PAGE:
Search for Red-cockaded Woodpeckers

These endangered birds live in ancient longleaf pines that rise tall above the rest of the forest. You'll find them in all of our National Forests in Florida. Our biologists mark their nesting trees with white bands of paint, so it's easy to spot the trees.

Red-cockaded woodpeckers only like to live in trees that are almost 100 years old or more.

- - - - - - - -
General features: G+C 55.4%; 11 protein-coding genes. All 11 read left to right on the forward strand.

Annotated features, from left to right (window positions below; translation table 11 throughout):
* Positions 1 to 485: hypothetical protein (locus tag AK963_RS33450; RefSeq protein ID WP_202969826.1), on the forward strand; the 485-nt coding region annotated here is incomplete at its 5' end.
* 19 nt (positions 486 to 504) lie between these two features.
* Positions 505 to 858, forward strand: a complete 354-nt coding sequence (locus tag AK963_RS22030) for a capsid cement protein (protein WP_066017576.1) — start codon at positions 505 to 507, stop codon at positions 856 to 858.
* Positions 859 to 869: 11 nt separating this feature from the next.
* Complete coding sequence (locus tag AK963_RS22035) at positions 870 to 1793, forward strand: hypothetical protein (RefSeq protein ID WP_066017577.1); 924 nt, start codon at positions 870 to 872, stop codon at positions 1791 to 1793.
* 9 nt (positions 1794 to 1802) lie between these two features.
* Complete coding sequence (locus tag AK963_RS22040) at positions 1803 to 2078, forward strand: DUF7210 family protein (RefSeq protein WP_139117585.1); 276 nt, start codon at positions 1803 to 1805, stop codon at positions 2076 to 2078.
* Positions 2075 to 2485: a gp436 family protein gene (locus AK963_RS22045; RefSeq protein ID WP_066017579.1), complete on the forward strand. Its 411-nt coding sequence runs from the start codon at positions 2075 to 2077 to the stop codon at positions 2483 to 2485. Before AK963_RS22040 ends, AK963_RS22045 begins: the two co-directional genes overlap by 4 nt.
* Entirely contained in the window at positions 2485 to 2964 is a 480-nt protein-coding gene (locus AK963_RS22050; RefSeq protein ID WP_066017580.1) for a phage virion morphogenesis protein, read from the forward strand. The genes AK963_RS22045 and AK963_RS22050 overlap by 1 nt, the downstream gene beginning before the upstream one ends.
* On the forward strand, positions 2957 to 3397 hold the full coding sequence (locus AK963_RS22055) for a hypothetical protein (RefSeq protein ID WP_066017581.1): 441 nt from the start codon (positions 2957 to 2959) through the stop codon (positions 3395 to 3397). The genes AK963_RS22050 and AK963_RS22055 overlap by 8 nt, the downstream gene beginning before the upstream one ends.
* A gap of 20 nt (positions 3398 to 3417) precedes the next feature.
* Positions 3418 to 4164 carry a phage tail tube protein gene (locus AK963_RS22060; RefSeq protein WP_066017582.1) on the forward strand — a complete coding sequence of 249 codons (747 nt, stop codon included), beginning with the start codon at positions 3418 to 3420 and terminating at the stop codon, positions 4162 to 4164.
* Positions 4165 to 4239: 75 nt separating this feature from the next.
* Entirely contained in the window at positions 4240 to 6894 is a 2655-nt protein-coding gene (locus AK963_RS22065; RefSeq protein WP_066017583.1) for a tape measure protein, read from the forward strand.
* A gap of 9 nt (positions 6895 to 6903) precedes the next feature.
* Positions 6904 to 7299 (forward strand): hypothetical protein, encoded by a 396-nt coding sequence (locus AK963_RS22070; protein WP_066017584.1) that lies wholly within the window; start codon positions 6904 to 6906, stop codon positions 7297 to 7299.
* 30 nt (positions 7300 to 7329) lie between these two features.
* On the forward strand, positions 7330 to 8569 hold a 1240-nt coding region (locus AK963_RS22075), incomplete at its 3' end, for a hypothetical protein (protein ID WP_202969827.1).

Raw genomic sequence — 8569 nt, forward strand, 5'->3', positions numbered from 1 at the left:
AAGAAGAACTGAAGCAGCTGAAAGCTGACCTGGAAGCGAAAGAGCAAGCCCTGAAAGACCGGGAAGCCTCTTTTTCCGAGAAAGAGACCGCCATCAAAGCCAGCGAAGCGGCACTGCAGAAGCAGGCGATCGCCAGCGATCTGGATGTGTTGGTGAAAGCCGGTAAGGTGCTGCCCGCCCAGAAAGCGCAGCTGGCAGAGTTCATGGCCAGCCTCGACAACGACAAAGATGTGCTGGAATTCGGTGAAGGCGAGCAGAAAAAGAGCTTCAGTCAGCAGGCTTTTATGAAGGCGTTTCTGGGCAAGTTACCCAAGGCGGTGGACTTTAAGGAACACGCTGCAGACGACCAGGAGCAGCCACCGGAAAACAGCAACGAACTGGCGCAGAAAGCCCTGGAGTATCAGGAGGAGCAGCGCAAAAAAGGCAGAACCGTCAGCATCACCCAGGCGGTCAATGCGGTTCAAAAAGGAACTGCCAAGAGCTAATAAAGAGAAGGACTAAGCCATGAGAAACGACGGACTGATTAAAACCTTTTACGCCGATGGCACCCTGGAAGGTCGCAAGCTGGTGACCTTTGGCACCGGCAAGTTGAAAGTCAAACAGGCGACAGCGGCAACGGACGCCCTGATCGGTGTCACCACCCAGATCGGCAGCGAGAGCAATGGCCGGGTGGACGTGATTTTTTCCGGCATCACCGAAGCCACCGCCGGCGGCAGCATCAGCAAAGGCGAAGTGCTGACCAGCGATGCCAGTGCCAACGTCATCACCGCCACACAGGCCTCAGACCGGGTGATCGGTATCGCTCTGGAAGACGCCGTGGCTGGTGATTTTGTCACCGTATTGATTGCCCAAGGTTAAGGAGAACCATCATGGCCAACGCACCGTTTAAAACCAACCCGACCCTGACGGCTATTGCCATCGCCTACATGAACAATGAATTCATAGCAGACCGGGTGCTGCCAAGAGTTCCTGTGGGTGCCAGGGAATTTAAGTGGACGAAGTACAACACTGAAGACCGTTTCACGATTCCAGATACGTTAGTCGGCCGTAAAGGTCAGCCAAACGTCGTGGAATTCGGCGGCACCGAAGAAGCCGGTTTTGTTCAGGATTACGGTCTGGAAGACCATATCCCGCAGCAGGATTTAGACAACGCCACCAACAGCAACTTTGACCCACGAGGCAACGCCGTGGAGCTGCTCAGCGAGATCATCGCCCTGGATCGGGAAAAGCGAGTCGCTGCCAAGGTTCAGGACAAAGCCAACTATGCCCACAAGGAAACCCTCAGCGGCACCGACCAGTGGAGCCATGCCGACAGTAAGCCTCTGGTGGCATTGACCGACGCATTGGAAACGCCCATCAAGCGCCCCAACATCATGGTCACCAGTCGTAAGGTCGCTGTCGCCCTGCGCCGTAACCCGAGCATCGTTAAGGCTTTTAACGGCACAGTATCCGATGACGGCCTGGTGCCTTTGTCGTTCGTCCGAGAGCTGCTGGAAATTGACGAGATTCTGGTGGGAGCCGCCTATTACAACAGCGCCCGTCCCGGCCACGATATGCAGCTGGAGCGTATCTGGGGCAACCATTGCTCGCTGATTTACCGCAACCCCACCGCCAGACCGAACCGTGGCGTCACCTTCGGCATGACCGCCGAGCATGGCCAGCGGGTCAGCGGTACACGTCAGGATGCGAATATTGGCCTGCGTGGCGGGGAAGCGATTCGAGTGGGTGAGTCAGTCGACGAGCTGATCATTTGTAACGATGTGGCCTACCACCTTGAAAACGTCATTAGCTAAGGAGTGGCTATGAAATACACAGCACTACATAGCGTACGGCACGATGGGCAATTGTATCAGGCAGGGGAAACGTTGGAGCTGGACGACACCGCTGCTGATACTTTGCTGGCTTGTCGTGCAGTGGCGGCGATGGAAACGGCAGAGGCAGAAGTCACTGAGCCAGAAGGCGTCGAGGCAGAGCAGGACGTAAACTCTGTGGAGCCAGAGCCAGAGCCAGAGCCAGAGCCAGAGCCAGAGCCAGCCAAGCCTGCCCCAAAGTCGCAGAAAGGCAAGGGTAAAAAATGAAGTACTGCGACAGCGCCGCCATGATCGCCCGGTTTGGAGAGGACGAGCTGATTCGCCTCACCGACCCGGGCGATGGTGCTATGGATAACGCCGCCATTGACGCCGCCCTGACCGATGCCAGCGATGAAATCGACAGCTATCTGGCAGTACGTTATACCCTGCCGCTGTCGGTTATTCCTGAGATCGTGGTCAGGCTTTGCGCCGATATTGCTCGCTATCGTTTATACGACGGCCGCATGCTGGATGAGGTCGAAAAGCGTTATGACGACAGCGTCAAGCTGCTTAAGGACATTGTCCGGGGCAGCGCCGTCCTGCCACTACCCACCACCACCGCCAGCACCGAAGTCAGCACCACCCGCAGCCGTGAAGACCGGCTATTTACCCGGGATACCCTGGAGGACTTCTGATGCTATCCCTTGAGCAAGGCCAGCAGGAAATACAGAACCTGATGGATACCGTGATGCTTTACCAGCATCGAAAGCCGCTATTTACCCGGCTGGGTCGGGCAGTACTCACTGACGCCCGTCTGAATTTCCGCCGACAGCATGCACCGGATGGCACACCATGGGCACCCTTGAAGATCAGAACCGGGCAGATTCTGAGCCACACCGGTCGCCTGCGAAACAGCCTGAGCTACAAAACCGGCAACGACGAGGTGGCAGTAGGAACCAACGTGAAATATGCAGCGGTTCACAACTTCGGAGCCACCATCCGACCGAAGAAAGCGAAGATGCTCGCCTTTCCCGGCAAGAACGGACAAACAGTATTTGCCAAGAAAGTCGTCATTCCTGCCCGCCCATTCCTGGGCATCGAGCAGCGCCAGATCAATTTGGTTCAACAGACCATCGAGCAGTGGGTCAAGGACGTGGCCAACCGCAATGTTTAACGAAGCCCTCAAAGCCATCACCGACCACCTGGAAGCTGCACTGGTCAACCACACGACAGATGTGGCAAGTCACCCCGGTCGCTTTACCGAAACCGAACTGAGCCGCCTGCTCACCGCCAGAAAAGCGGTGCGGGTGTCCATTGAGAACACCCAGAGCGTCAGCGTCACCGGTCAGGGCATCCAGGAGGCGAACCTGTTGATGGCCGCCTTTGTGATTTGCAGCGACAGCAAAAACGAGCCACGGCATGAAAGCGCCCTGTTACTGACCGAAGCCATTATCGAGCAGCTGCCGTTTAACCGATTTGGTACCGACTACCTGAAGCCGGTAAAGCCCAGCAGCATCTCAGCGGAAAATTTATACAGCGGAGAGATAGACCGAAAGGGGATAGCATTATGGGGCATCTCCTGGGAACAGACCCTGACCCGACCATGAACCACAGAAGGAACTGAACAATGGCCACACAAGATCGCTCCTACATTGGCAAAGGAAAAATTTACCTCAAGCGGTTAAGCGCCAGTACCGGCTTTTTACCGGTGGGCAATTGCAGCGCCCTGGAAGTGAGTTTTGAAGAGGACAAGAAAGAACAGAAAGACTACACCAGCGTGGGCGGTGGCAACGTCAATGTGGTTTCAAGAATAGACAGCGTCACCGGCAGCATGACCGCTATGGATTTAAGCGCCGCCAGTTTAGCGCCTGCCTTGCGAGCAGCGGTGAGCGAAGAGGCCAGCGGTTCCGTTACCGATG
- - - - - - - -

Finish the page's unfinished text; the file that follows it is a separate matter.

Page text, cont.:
Stand beneath a nesting tree and you'll see drippy stuff that looks like candle wax on the pine bark. That's from the woodpeckers pecking away at the nesting hole to make the pine sap run down the tree trunk, which helps protect their babies from snakes and other creatures trying to get into the nest.

Here's what red-cockaded woodpeckers sound like when they chatter in the pines over your head.

Red-cockaded woodpecker nest
(an artificial hole)
Red-cockaded woodpecker way up high in a longleaf pine. Use binoculars!
Artificial nest for red-cockaded woodpeckers Red-cockaded woodpecker on longleaf pine